GD2 is a tumor-associated antigen that was demonstrated to express highly in NB cells. However, GD2 is restricted in normal tissue [14]. Thus, GD2 is a promising target for immunotherapy in NB treatment. Currently, a chimeric mouse-human GD2-specific antibody was developed for use in NB targeted immunotherapy [15, 16]. This antibody shows high efficacy in NB therapy, but less cytotoxicity to normal tissues. To date, several formats of the GD2-specific monoclonal antibody have been developed for the treatment of NB. However, the maximal efficacy of therapy is yet to be achieved. The appropriate glycosylation of IgG1 Fc part in the human expression system is still needed for activating immune effectors. Moreover, it has been demonstrated that a smaller antibody size is very useful for penetrating tumor sites with the same antigen binding [21].

    In this study, we generated the chimeric mouse GD2 scFv-hIgG1 Fc antibody. By the vector used [24], the generated chimeric antibody lacked the CH1 domain of the heavy chain. This made the generated antibody a smaller size than the native antibody. The antibody was produced in human HEK293T cells, designed to have the correct hIgG Fc part. The chimeric antibodies could be produced in human HEK293T cells and purified from the constructed HEK293T cell culture supernatants.

    By SDS-PAGE, WB, and immunofluorescence staining, the purified scFv-IgG Fc antibody was proven to have a corrected structure, was able to react to GD2 expressing cells, and contained IgG Fc. According to the vector used, the chimeric mouse GD2 scFv-hIgG1 Fc antibody has no heavy chain CH1 part. However, the remaining Fc CH2 and CH3 domains of hIgG would mediate immune effectors.

    Currently, the ADCC and ADCP mechanisms have been demonstrated to be important immune mechanisms for cancer therapy [25, 26]. This study examined whether the generated chimeric mouse GD2 scFv-hIgG1 Fc antibody could mediate ADCC and ADCP. It was found that the generated scFv-IgG Fc antibody against GD2 exerted potent ADCC and ADCP activities in GD2-expressing NB cells. The results indicated that a chimeric antibody, even lacking heavy chain CH1 domain, could mediate antibody induced anti-tumor activities. The small size of this type of chimeric scFv-IgG Fc antibody might be useful as alternative anti-GD2 antibody for NB therapy.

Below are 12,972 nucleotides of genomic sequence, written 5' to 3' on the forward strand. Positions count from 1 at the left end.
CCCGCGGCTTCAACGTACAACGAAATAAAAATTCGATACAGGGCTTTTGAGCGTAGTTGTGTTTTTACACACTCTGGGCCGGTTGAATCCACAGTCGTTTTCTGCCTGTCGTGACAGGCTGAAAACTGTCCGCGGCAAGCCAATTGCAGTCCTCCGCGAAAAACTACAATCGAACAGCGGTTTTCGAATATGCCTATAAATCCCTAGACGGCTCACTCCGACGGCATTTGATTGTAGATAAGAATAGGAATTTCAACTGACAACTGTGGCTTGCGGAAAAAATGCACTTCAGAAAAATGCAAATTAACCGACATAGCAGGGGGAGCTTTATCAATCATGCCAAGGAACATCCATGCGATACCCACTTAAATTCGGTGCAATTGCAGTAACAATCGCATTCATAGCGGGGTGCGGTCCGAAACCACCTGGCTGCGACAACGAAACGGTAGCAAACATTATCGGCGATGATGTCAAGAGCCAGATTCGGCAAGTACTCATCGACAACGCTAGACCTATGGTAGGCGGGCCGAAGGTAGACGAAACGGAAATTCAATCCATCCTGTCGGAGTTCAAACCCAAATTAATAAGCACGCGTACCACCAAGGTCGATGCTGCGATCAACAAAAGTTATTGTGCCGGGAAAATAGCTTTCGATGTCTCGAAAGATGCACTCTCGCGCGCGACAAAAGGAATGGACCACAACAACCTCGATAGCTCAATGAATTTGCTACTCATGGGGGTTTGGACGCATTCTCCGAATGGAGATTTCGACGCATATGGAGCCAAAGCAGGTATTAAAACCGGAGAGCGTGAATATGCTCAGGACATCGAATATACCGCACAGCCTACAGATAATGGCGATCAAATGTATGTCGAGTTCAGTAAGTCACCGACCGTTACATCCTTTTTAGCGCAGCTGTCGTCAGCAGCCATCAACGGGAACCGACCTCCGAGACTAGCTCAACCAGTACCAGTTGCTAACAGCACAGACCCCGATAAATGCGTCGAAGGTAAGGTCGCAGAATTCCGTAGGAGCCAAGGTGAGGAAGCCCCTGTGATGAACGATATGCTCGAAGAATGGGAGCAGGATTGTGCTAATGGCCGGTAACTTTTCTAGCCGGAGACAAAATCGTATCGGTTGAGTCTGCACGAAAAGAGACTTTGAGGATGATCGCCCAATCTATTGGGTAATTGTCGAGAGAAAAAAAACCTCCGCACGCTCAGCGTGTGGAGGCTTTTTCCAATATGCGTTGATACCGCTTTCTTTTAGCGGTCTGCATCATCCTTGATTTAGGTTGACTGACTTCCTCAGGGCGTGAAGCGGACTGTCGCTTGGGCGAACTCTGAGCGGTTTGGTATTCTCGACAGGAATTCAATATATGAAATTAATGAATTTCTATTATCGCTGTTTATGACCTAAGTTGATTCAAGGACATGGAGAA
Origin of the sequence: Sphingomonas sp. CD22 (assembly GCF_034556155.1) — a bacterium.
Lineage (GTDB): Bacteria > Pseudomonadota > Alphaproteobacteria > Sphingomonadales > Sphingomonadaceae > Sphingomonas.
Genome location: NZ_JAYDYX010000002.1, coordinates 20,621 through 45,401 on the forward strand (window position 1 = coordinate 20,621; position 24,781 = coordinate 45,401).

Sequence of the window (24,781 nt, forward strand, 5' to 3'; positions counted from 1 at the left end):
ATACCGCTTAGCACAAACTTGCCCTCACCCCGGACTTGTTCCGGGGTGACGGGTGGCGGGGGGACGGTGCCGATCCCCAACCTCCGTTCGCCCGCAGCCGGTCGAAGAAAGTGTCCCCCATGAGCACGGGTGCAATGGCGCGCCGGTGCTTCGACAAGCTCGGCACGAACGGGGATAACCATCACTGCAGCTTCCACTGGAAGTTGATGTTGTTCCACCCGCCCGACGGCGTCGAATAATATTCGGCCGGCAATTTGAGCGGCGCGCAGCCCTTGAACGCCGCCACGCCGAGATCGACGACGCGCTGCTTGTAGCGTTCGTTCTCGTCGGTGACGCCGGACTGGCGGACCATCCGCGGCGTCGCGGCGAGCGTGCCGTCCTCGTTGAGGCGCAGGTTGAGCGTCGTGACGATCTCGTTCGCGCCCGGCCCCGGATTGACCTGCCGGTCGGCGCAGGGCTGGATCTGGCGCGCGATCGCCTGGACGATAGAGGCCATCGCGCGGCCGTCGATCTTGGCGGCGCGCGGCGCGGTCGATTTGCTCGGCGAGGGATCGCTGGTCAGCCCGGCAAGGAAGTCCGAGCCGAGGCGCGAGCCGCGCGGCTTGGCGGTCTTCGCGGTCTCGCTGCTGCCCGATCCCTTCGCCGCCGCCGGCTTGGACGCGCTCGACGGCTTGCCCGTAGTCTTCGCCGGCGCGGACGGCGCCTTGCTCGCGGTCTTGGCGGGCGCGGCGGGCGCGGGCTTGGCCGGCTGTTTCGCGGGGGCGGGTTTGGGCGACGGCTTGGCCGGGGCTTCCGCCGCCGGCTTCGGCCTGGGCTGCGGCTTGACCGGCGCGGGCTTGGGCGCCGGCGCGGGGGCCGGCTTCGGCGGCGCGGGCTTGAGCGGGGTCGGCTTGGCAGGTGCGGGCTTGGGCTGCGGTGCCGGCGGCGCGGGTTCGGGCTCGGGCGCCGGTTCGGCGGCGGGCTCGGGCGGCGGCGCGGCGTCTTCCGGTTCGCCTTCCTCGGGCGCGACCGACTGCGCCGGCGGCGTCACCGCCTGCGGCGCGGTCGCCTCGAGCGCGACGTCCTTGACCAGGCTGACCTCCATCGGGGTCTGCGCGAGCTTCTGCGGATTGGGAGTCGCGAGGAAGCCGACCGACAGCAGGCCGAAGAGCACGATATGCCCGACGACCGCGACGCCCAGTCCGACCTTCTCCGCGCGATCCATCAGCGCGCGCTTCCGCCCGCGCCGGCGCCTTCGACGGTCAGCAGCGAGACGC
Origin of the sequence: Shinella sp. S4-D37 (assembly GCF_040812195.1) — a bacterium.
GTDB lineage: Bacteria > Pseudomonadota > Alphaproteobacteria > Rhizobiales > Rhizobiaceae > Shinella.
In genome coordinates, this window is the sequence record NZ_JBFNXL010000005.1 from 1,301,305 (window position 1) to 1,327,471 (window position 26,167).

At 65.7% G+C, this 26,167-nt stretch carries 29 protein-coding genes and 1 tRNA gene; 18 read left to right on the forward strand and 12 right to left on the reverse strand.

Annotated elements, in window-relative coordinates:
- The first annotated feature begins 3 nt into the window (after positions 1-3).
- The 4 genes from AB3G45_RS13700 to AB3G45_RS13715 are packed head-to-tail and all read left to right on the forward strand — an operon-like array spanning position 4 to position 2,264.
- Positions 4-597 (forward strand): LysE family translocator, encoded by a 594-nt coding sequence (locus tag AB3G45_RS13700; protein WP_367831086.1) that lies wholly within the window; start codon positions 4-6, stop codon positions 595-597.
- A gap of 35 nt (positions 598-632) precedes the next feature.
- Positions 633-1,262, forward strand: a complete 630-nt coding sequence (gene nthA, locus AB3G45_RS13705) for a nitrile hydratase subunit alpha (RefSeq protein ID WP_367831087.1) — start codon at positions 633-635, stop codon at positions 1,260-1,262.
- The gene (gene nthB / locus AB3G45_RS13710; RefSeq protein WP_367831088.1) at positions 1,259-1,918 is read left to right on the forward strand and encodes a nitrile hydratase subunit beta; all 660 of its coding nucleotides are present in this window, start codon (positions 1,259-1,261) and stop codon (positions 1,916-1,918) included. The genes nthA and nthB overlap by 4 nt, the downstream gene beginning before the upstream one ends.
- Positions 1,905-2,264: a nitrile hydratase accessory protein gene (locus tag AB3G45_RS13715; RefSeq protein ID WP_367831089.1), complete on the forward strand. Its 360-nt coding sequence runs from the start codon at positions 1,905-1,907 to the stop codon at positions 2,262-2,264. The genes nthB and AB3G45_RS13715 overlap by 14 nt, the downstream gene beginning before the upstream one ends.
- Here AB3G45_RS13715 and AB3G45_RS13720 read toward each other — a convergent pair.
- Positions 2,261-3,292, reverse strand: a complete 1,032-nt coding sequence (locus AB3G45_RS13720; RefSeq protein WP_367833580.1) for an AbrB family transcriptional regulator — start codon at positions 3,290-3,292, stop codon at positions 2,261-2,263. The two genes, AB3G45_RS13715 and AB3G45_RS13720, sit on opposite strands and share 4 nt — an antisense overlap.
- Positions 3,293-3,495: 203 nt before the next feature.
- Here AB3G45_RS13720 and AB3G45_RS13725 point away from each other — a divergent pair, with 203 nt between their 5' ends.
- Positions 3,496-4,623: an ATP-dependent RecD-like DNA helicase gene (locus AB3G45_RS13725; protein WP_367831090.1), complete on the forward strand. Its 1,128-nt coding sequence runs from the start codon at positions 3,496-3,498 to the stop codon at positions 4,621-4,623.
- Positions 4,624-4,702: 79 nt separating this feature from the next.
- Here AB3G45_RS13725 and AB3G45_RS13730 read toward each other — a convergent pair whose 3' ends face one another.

antibody-dependent cellular cytotoxicity


    antibody-dependent cellular phagocytosis


    carboxyfluorescein diacetate succinimidyl ester


    first constant domain of heavy chain


    crystallizable fragment




    human embryonic kidney 293T


    human immunoglobulin G1


    high-risk neuroblastoma


    immunoglobulin G1




    monoclonal antibody




    peripheral blood mononuclear cells


    polymerase chain reaction


    plasmid fusion human immunoglobulin G1 crystallizable fragment 2 tag vector


    propidium iodide


    single-chain variable fragment


    western blotting


    Author contributions

    WL and NT contributed equally to: Conceptualization, Methodology, Investigation, Data curation, Writing—original draft. WK: Conceptualization, Writing—original draft, Writing—review & editing. KK, SP and WK: Methodology, Data curation, Investigation. SH: Data curation.

    Conflicts of interest

    The authors declare that they have no conflicts of interest.

    Ethical approval

    The study was approved by the Institutional Biosafety Committee (CMUIBC A-0563006) and the Ethics Committees (AMSEC-63EX-084) of the Faculty of Associated Medical Sciences, Chiang Mai University, and it complies with the Declaration of Helsinki.

    Consent to participate

    The written informed consent was obtained from all research participants before entering the study.

    Consent to publication

    Not applicable.

    Availability of data and materials

    The datasets are in the manuscript, and requests for details should be directed to the corresponding author (watchara.k@cmu.ac.th).


    This work was financially supported by National Research Council of Thailand, the Distinguished Research Professor Grant [NRCT808/2563]; the Faculty of Associated Medical Sciences at Chiang Mai University (2021 budget revenue to NT and 2022 budget revenue to WL); the Office of the Permanent Secretary, Ministry of Higher Education, Science, Research and Innovation (OPS MHESI), Thailand Science Research and Innovation (TSRI) and Chiang Mai University [RGNS 63-069, RGNS 64-068], RGNS 63-069 to WL and RGNS 64-068 to NT; KK has received the Teaching Assistant and Research Assistant (TA/RA) Scholarship from the Graduate School, Chiang Mai University. The funders had no role in study design, data collection, and analysis, decision to publish, or preparation of the manuscript.


    © The Author(s) 2023.